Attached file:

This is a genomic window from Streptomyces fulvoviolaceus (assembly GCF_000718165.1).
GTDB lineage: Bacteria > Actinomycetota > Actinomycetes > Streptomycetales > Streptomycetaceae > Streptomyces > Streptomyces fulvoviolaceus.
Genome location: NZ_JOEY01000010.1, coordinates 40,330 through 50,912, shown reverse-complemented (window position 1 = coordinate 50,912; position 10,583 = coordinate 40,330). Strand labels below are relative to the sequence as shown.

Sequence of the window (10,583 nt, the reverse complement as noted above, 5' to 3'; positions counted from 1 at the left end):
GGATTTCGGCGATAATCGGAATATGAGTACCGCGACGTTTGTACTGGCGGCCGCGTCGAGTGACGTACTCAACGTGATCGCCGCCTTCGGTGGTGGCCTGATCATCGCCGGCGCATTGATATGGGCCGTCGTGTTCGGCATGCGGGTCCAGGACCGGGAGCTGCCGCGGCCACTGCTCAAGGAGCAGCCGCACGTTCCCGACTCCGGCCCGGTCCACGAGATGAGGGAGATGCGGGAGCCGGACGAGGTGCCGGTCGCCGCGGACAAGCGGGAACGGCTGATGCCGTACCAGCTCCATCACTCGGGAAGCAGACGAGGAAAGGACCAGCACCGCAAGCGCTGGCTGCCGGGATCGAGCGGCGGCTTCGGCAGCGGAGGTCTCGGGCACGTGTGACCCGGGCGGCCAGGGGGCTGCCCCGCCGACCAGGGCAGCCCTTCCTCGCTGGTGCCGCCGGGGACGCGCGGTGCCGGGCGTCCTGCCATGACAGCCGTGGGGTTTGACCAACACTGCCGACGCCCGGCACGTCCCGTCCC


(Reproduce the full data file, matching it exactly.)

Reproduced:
This is a genomic window from Streptomyces fulvoviolaceus (assembly GCF_000718165.1).
GTDB lineage: Bacteria > Actinomycetota > Actinomycetes > Streptomycetales > Streptomycetaceae > Streptomyces > Streptomyces fulvoviolaceus.
Genome location: NZ_JOEY01000010.1, coordinates 40,330 through 50,912, shown reverse-complemented (window position 1 = coordinate 50,912; position 10,583 = coordinate 40,330). Strand labels below are relative to the sequence as shown.

Sequence of the window (10,583 nt, the reverse complement as noted above, 5' to 3'; positions counted from 1 at the left end):
GGATTTCGGCGATAATCGGAATATGAGTACCGCGACGTTTGTACTGGCGGCCGCGTCGAGTGACGTACTCAACGTGATCGCCGCCTTCGGTGGTGGCCTGATCATCGCCGGCGCATTGATATGGGCCGTCGTGTTCGGCATGCGGGTCCAGGACCGGGAGCTGCCGCGGCCACTGCTCAAGGAGCAGCCGCACGTTCCCGACTCCGGCCCGGTCCACGAGATGAGGGAGATGCGGGAGCCGGACGAGGTGCCGGTCGCCGCGGACAAGCGGGAACGGCTGATGCCGTACCAGCTCCATCACTCGGGAAGCAGACGAGGAAAGGACCAGCACCGCAAGCGCTGGCTGCCGGGATCGAGCGGCGGCTTCGGCAGCGGAGGTCTCGGGCACGTGTGACCCGGGCGGCCAGGGGGCTGCCCCGCCGACCAGGGCAGCCCTTCCTCGCTGGTGCCGCCGGGGACGCGCGGTGCCGGGCGTCCTGCCATGACAGCCGTGGGGTTTGACCAACACTGCCGACGCCCGGCACGTCCCGTCCC